changes slope again to 1/8.94 = 0.111 at -28.6 dB. That would mean
calculating the net gain by seeing where you are on the curve, as I
described in my post.
For example,
The threshold points in voltage are
-46.4 dB : 0.00478 V
-28.6 dB : 0.03715 V

For an input sample at -20 dB, the voltage would be +/- 0.1 V. The
degraded sample would have an instantaneous amplitude of
(.00478 * 1.73) + (0.03715 - .00478) * 0.578 + (0.1 - .03715) * 0.111
= +/- 0.03395 V.

That's my opinion, at any rate. I see that the authors' email
addresses are in the paper. Since the paper itself is in English,
though they appear to be Dutch, you might consider emailing them to
--
John
```
```>
>Is this what you had in mind for the reference point?

No. I will try to explain again:

1) What is the reference (in the paper) when they speak about dB values?
dB is always relative, for example if you speak from gain of a system your
reference is the input of the system. If we speak from dBmicrovolt (dBu)
the reference is 1uV. I think that they speak from dB_full_scale which
means that their reference is 1 (= full scale). So when they speak from
-46.4dB => 0.0048 linear (if rms).

2) I had a short look through the paper and saw that a reference point IS
missing. To print your IO curve you need to know at exactly ONE input power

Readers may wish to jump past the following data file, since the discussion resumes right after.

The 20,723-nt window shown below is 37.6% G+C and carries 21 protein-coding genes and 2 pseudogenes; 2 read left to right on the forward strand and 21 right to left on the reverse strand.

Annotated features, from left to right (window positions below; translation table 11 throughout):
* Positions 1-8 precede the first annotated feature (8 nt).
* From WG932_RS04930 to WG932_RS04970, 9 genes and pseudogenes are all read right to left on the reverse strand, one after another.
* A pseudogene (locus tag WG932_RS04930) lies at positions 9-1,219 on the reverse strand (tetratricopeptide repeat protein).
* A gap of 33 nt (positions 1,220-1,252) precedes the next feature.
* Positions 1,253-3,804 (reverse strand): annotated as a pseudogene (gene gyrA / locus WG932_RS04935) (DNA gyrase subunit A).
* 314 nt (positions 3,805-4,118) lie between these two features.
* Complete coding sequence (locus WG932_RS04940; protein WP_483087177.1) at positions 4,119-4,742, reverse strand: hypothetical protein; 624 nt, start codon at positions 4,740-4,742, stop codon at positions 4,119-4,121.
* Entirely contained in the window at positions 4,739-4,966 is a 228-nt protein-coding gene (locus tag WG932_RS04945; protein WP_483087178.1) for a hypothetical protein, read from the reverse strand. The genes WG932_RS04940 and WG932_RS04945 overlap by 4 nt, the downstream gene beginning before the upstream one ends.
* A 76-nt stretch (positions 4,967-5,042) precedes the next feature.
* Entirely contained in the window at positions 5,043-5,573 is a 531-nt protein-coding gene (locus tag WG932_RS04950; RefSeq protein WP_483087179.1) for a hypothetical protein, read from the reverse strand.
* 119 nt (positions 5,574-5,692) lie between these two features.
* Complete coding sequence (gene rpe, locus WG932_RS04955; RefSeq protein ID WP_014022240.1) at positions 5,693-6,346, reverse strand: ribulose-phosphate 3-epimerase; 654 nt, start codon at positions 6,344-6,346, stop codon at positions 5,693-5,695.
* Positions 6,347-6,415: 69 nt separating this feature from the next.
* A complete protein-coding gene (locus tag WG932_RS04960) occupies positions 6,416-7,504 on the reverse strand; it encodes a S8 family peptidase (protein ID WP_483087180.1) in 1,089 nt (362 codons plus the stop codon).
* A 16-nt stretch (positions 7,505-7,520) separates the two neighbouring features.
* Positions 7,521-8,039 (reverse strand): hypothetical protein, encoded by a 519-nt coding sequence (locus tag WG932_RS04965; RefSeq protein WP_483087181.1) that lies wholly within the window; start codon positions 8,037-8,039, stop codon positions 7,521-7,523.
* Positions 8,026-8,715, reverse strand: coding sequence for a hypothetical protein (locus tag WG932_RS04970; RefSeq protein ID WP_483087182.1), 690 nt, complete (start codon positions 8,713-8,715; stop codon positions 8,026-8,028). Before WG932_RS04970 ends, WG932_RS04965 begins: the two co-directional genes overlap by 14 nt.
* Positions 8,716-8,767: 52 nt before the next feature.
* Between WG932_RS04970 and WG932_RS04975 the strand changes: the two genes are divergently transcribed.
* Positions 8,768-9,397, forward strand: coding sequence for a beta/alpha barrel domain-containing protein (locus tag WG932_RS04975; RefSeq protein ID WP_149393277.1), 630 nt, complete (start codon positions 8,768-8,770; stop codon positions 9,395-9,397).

the output power your system deliveres (or you know the gain, which is
output power-input power)

>>With that you can calculate your output powers.
>>For example the output at your other threshold point t2_input =
-28.6dB:
>>t2_output = (-28.6+46.4)/1.73 -46.4 = -36.1110.
>
>At this point I'm pretty much lost.  I don't see how or why you are
>dividing -28.6+46.4 by 1.73.  1/1.73 is a fraction, so I don't
understand
>how you can mix it with the decibel values.

3) To the ratios:
Compression or Expansion ratio = (output power 2 - output power 1) /
(input power 2 - input power 1), where input power 2 > input power 1.
So if a compression or expansion ratio in a certain region of your input
power is given, the gradient k of the linear curve y = k * x + d is given!

In the article your k is given for different regions of your IO curve but
NOT the d (which is the offset). As on the treshold points the 2 different
straight lines of the left and right region near the threshold have be
connected you need only a d for one of the 3 regions, but this is not
given.
So my bad example defined some d for one of the two threshold points.
Maybe that was somehow confusing.

I think, but thats really some guess, as the maximum amplitude is 1 maybe
you could choose for input=0dB(fullscale) the output = 0dB(fullscale). I
think that would make sense, but you have to decide if that is really